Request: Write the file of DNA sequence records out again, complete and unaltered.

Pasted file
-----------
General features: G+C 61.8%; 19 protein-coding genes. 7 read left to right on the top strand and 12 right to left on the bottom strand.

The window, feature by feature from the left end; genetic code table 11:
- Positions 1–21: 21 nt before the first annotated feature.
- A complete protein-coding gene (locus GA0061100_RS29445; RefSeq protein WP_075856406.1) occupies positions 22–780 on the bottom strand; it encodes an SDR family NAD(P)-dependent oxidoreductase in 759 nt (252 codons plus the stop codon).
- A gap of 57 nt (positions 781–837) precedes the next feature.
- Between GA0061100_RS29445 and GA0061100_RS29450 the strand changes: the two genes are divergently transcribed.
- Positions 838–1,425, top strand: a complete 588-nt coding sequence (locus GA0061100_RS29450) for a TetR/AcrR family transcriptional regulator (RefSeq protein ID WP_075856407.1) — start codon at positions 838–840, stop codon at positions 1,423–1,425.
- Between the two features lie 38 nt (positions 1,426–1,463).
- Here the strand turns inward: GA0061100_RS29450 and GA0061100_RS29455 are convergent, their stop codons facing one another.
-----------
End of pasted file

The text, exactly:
General features: G+C 61.8%; 19 protein-coding genes. 7 read left to right on the top strand and 12 right to left on the bottom strand.

The window, feature by feature from the left end; genetic code table 11:
- Positions 1–21: 21 nt before the first annotated feature.
- A complete protein-coding gene (locus GA0061100_RS29445; RefSeq protein WP_075856406.1) occupies positions 22–780 on the bottom strand; it encodes an SDR family NAD(P)-dependent oxidoreductase in 759 nt (252 codons plus the stop codon).
- A gap of 57 nt (positions 781–837) precedes the next feature.
- Between GA0061100_RS29445 and GA0061100_RS29450 the strand changes: the two genes are divergently transcribed.
- Positions 838–1,425, top strand: a complete 588-nt coding sequence (locus GA0061100_RS29450) for a TetR/AcrR family transcriptional regulator (RefSeq protein ID WP_075856407.1) — start codon at positions 838–840, stop codon at positions 1,423–1,425.
- Between the two features lie 38 nt (positions 1,426–1,463).
- Here the strand turns inward: GA0061100_RS29450 and GA0061100_RS29455 are convergent, their stop codons facing one another.